By now, most of us have probably seen, or at least heard about the (for some stupid reason) controversial new Coke commercial…
The media seems to do their best to keep the majority of its viewers ignorant of truly important issues, but we as a society seem to be perfectly capable of remaining willfully ignorant and distracting ourselves without too much help from the “news.” After all, Samuel Coolridge (1772 -1834) predicted that in the future, the West would suffer from a culture wide phenomenon of ‘idiocy of the will.’ It appears that Mr. Coolridge was pretty spot on in his prediction.
One of the most recent incidences of mass idiocy was the harsh, wide-spread racist reaction to the Coca-Cola commercial that ran during this year’s Super Bowl. In the midst of this mess, I think there are people who are racist, and then I think there are people who are just ignorant. Not to say that racist people aren’t ignorant. But there are people who are racist who aren’t quite sure why they are, or where exactly that came from. They have been taught, brought up, and discipled poorly. It’s not entirely their heart; they just haven’t been informed.
As Christians, we believe that Jesus Christ has broken down the walls of hostility, has restored and established peace, and there is now one race; not two, or three, or four, etc. However, there is still widespread racism in this country, and it isn’t all Anglo… there is even intra-race racism still prevalent today. It’s this silly, “I am better than you. I am more valuable than you. I have more worth than you” idea. It is a dehumanization of another person and another group of people. That’s the essence of racism. In fact, every genocide that has ever occurred, almost all injustice that has ever been wrought, has been birthed out of this idea: “We are superior to… we are better than… we are more deserving… by birth.” What did you do? You were born. You contributed, you earned nothing. How does that make you superior? Simply that you were born?
It is very foolish to go on pretending that we are all born with equal footing, and if we would just exert the same amount of energy we could all end up at the same place. You are not viewing the world correctly if that’s how you see it. I’m sorry if that comes as a shock, but if you believe you’ve gotten to where you are because of your hard work and unearned privileges didn’t play a significant role in it, you’re not seeing the world correctly. This in no way discredits your hard work, skillful planning, and diligent effort in achieving goals you’ve set, but we must all admit that a great deal of our opportunities came about regardless of ourselves.
We really need to stop deluding ourselves into believing we are better than anyone else by some kind of birth-right. Can anyone honestly say that they devised how their frame would be formed in the womb? If they’d grow up to be big, strong, and athletic? If they’d be inclined towards having good health? Has anyone decided at the moment of conception if they’d be raised in a palace, or in poverty? Did anyone reading this decide as an embryo whether their parents would love them well and provide for them? Did any of us choose the place or the hour of where we were born? Anybody work really hard to control or influence any of these factors? Think with me then, what can any of us truly claim? Not a thing really. We didn’t even choose our own name! Really, just consider this: can any of us recall a single thing that is not a gift in this life? When we honestly give credit where credit is due, we see that everything is grace after all. Our skin tone, hair and eye color, height, age, language(s) learned, nationality, etc. is honesty all outside of our complete control. We are all beggars, called to be good stewards of what we have been given by grace.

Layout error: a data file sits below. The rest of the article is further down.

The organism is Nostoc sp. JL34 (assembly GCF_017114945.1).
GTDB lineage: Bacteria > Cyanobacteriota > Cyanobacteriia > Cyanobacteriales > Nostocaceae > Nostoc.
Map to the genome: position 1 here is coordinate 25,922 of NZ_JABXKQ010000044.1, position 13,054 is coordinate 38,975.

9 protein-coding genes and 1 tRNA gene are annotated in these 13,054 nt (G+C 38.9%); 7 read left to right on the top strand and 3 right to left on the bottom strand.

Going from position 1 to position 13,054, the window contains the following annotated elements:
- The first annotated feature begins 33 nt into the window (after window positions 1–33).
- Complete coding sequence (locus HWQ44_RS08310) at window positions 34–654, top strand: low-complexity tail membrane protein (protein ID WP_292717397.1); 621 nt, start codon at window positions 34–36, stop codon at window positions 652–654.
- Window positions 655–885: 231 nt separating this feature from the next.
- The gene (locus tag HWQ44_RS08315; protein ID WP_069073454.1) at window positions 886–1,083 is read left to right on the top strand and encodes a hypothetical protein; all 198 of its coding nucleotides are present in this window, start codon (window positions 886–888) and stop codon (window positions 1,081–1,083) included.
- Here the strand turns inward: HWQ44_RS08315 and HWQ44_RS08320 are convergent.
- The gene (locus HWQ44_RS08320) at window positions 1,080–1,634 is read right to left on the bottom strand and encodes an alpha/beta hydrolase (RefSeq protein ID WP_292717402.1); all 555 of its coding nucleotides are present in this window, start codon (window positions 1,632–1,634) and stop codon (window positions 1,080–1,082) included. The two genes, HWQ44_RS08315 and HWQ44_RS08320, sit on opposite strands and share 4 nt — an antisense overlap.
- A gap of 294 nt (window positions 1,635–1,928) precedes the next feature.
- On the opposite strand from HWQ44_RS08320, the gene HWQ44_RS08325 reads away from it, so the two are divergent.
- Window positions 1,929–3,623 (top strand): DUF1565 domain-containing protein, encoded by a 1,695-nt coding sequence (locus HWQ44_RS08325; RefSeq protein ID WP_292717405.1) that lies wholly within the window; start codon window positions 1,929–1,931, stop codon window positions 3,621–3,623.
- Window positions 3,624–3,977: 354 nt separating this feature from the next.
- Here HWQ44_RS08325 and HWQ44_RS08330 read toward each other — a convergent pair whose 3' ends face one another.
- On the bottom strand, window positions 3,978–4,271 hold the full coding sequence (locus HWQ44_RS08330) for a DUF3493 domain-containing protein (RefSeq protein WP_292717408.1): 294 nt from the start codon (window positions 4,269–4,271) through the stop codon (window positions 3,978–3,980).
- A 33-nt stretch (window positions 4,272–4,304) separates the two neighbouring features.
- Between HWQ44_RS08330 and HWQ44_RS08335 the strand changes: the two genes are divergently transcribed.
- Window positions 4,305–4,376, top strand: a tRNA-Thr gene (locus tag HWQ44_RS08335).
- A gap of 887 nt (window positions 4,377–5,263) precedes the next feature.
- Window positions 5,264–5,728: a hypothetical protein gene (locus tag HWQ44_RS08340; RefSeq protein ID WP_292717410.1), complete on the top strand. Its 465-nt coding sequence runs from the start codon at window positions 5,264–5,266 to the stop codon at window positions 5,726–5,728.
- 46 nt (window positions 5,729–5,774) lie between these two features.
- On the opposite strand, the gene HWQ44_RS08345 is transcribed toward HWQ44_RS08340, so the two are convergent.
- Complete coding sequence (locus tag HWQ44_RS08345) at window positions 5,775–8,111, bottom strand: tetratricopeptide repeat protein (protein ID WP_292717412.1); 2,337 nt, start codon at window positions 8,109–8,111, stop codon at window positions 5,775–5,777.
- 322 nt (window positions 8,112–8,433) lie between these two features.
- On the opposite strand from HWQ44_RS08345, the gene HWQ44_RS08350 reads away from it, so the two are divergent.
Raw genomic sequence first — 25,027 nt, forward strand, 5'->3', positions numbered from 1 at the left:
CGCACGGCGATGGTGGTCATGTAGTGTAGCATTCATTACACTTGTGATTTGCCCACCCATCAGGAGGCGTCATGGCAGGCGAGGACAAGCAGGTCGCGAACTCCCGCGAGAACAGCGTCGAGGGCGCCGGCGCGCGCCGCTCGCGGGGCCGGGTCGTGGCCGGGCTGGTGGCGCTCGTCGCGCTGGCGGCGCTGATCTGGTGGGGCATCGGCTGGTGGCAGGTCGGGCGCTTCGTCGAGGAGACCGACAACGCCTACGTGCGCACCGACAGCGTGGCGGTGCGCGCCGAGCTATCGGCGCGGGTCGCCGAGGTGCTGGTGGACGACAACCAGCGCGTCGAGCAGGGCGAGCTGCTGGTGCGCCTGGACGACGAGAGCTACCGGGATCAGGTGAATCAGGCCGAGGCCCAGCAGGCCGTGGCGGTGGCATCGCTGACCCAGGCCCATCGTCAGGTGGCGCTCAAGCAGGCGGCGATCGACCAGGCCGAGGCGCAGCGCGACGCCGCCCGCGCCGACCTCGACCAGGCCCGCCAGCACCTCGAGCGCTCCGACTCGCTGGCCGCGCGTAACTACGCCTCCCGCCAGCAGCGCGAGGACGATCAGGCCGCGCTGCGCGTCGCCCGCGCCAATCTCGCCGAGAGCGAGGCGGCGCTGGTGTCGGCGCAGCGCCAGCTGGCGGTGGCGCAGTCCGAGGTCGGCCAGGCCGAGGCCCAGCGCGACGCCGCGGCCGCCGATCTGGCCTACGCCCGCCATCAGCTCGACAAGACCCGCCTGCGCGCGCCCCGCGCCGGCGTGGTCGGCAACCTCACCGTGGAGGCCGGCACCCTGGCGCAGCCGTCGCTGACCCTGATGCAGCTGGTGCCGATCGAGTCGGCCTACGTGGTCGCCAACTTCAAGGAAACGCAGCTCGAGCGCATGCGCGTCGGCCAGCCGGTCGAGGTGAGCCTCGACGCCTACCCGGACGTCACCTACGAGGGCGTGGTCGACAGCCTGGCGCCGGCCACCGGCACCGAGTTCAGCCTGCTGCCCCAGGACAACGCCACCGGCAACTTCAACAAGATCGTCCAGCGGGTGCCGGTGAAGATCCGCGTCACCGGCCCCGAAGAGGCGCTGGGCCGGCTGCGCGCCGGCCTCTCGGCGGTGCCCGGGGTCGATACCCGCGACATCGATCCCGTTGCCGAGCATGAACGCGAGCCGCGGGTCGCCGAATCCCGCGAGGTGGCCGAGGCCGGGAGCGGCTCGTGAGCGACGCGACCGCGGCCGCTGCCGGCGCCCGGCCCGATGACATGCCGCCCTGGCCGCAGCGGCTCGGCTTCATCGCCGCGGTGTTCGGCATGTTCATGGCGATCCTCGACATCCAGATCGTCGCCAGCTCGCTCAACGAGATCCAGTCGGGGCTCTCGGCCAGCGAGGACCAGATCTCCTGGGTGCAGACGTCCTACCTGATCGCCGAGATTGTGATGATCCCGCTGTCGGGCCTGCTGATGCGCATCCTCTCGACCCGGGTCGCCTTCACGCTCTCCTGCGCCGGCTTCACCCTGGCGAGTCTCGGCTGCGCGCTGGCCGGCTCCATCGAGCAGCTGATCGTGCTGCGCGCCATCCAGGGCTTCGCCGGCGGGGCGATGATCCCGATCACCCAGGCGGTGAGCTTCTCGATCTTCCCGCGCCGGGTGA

Something else that specifically Christians need to understand is that God, as the triune three-in-one Being, created humans in His image as persons-in-relation; forever confronted with differences among them. Widespread sameness, the failure to recognize differences, therefore does not capture God’s heart for creation and His communitarian nature. Diversity is at the core of a relational creation that glorifies God. Differences honor God in that they make for better relationships – and better humans.
As humans create culture – filling, subduing, and ruling the world according to God’s Genesis mandate, they form social groups around cultural commonalities. Like the value-laden work involved in male-female relationships, crossing cultural barriers not only sharpens but also beautifies. God’s creativity explodes in and through cultural expression. Diversity, in all its forms, not only makes people more like God in developing relationships but also opens up a life of joy and worship. So we should appreciate many beautiful and redemptive things about this Coca-Cola commercial, and not respond ignorantly by exploding with hateful cultural-homogeneous desiring ridiculousness.
We should embrace, respect, and celebrate the truth spoken by Katie Bayne, president of North America Brands, Coca-Cola, when she said, “With ‘It’s Beautiful,’ we are simply showing that America is beautiful, and Coke is for everyone…. ‘It’s Beautiful’ is exactly what Coca-Cola is all about: celebrating the diversity that makes this country great and the fact that anyone can thrive here and be happy. We hope the ad gets people talking and thinking about what it means to be proud to be American.” (Bayne’s quotes were taken from the Coca-Cola Company article on the ad: ‘It’s Beautiful’: Coke Debuts Inspiring Ad During Super Bowl)
Prayer (Part 3) – Racial Reconciliation by Matt Chandler